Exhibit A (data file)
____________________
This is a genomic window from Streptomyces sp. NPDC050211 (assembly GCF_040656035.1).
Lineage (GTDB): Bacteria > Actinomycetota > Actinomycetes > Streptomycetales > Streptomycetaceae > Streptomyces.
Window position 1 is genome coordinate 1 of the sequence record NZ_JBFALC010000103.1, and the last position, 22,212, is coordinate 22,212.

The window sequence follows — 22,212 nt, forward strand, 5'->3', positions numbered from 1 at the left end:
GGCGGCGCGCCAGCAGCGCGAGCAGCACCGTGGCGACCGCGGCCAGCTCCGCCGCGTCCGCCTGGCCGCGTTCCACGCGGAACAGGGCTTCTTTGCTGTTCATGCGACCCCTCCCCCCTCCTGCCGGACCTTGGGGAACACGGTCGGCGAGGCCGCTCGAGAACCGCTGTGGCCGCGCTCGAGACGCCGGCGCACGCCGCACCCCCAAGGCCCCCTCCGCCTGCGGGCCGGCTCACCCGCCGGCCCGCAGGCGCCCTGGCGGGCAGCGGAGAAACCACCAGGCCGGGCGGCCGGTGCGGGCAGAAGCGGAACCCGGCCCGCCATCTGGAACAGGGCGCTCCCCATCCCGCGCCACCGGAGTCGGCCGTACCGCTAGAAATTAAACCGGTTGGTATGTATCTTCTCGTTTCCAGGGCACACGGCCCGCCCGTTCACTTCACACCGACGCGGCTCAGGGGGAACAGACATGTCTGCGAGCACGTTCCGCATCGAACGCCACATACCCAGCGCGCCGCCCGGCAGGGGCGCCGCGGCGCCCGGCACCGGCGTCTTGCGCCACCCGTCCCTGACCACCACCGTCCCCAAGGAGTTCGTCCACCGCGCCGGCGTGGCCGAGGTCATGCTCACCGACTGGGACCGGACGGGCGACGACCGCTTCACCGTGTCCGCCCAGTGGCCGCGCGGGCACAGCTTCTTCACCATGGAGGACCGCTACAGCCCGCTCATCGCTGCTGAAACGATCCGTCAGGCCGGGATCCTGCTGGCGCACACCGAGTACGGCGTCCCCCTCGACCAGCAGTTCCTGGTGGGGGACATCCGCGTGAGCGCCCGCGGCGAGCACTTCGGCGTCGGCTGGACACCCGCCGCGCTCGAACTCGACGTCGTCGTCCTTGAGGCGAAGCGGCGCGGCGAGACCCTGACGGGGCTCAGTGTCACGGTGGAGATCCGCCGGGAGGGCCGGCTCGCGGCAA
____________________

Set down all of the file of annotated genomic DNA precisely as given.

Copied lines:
This is a genomic window from Streptomyces sp. NPDC050211 (assembly GCF_040656035.1).
Lineage (GTDB): Bacteria > Actinomycetota > Actinomycetes > Streptomycetales > Streptomycetaceae > Streptomyces.
Window position 1 is genome coordinate 1 of the sequence record NZ_JBFALC010000103.1, and the last position, 22,212, is coordinate 22,212.

The window sequence follows — 22,212 nt, forward strand, 5'->3', positions numbered from 1 at the left end:
GGCGGCGCGCCAGCAGCGCGAGCAGCACCGTGGCGACCGCGGCCAGCTCCGCCGCGTCCGCCTGGCCGCGTTCCACGCGGAACAGGGCTTCTTTGCTGTTCATGCGACCCCTCCCCCCTCCTGCCGGACCTTGGGGAACACGGTCGGCGAGGCCGCTCGAGAACCGCTGTGGCCGCGCTCGAGACGCCGGCGCACGCCGCACCCCCAAGGCCCCCTCCGCCTGCGGGCCGGCTCACCCGCCGGCCCGCAGGCGCCCTGGCGGGCAGCGGAGAAACCACCAGGCCGGGCGGCCGGTGCGGGCAGAAGCGGAACCCGGCCCGCCATCTGGAACAGGGCGCTCCCCATCCCGCGCCACCGGAGTCGGCCGTACCGCTAGAAATTAAACCGGTTGGTATGTATCTTCTCGTTTCCAGGGCACACGGCCCGCCCGTTCACTTCACACCGACGCGGCTCAGGGGGAACAGACATGTCTGCGAGCACGTTCCGCATCGAACGCCACATACCCAGCGCGCCGCCCGGCAGGGGCGCCGCGGCGCCCGGCACCGGCGTCTTGCGCCACCCGTCCCTGACCACCACCGTCCCCAAGGAGTTCGTCCACCGCGCCGGCGTGGCCGAGGTCATGCTCACCGACTGGGACCGGACGGGCGACGACCGCTTCACCGTGTCCGCCCAGTGGCCGCGCGGGCACAGCTTCTTCACCATGGAGGACCGCTACAGCCCGCTCATCGCTGCTGAAACGATCCGTCAGGCCGGGATCCTGCTGGCGCACACCGAGTACGGCGTCCCCCTCGACCAGCAGTTCCTGGTGGGGGACATCCGCGTGAGCGCCCGCGGCGAGCACTTCGGCGTCGGCTGGACACCCGCCGCGCTCGAACTCGACGTCGTCGTCCTTGAGGCGAAGCGGCGCGGCGAGACCCTGACGGGGCTCAGTGTCACGGTGGAGATCCGCCGGGAGGGCCGGCTCGCGGCAA